• Welcome to The Upholster.com Forum. Please login or sign up.
July 10, 2020, 07:45:15 pm


Welcome to our new upholstery forum with an updated theme and improved functionality. We welcome your comments and questions to our forum! Visit our main website, Upholster.com, for our extensive supply of upholstery products, instructional information and videos, and much more.

Can This Be Salvaged? Emergency!

Started by jojo, September 27, 2013, 03:39:00 pm

Previous topic - Next topic


Ok, so back to this Roman shade from hell. I used Aleene's fabric fusion glue to attach the wooden battens to the fabric. After the glue dried and I turned the fabric/lining assembly right side out, there are a few spots where the glue seeped through and saturated the fabric.(This didn't happen when I tested it) It appears as dark hardened spots. The fabric is a heavy velour type of drapery fabric, solid dark color.
Is there anything that can be done?
The damage is limited to the bottom 1/3 of the shade. What do you think of seaming a new piece of fabric horizontally to replace the bad piece? Will that look too weird, or do I have to go deep(er) into the hole for this job?


There's an old saying from the tech industry - "If you can't fix it, feature it!" 

Now I don't do household stuff, but probably what I'd do is cut off the damaged portion and seam, as you suggest, in a location that falls inside the fold (obviously), and if it looks "off", I might add unnecessary seams evenly spaced up the shade so it's all symmetric, making it look like it was supposed to be that way in the first place.  The seams might actually help the shade fold correctly as it's retracted.

It's not a "flaw", it's a "design feature".  Believe me, in marine work, I've done this way more than once. 

"Horse sense is the thing a horse has which keeps it from betting on people."

     W. C. Fields


It seeped through the face fabric??

I don't fuse or glue anything on shades.  I've been burned by fusibles on clothing one too many times to have much confidence in them, also saw too much failure of same in the course of a stint at a dry cleaning establishment.  (But I'm going to have to give it a whirl since I want to try my hand at roller shades.)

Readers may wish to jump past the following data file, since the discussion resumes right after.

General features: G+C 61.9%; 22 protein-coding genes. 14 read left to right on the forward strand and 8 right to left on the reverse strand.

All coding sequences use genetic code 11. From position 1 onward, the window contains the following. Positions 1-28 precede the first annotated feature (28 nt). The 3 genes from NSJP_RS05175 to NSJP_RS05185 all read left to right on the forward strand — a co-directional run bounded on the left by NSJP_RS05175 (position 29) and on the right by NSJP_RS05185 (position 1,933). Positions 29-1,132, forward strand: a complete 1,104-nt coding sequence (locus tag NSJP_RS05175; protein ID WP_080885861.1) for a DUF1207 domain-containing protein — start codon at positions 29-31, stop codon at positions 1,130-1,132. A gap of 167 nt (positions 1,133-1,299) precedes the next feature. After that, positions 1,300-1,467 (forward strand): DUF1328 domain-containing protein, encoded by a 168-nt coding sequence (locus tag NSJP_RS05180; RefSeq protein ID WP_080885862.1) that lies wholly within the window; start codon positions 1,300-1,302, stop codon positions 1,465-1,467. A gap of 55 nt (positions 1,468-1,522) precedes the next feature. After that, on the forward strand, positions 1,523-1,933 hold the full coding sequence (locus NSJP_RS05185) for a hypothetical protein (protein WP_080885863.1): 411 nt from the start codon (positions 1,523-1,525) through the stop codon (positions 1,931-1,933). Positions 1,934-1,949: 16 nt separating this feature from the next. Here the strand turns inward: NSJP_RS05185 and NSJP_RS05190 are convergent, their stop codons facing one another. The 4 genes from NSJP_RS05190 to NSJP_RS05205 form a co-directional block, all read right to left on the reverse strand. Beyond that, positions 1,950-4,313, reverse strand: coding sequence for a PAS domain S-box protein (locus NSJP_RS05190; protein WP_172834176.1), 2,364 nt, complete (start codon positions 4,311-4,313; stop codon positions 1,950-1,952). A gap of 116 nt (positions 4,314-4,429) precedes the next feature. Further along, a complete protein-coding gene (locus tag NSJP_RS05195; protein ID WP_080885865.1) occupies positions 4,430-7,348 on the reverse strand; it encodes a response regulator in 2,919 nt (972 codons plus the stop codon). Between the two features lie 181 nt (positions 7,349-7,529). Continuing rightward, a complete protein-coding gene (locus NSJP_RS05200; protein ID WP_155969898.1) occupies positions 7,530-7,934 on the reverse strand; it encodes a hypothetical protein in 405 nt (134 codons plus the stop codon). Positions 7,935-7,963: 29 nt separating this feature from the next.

Walk me through it, Jojo.  I don't have a good picture of how you've constructed the shade, I'm afraid.  You're using the battens to stiffen the folds? and help reinforce the folds as the shade is raised?

I would be careful about seaming on the face of the project, it's going to "show" when the shade is lowered.  If you think you can do it neatly and duplicate the "seams" uniformly on the rest of the shade, go for it.  Could you use the seam idea to create small casings for thin battens without compromising the finished length of the shade when fully lowered?


September 28, 2013, 04:29:41 pm #3 Last Edit: September 28, 2013, 05:16:05 pm by jojo
Bobbin, I followed this tutorial:


And another one here said to do basically the same thing:

You're sewing the lining to the fabric (right sides together), then based on your measurements, glue the battens to the face fabric. Then turn it right side out, close the top, sew the Velcro on, etc.
Now, both of the video producers here want you to buy the glue from them, but I just bought Aleene's fabric glue from the craft store. And it did ok, except in a few spots.
I realize the seam is going to show, but there's really no other alternative, as I don't have enough fabric to do the whole thing over.  :(
I once tried to make a roman shade without the battens, and it wouldn't go up smoothly at all.


Oh Jojo! you must have wanted to throw up when you discovered the bleed through!  It's no real consolation, but every single one of us has had a job that this one.  You will live to make another Roman Shade!

I would never glue a batten to a shade.  You can't clean them if you do that, that's why I suggested making little stitched casings for them... so they can be removed for cleaning. I use really thin, plastic ones from Rowley.   

I think I mentioned that after I sew on the rings I "train" the shade for a few days by retracting it fully and finger creasing the folds.  I then put a few of my cutting weights on it to really set them well.  I've found that erring on the side of more rings across the width of the shade tends to reinforce the folds, too.  And I don't like my rings spaced more than 8" apart vertically for the same reason.

The last shades I made were rigged the way Sailright shows in the video, but it's no longer permissible because rigging that way can choke a kid (or a pet).  I have to get with the new rigging guidelines... you guessed it! insurance regulations.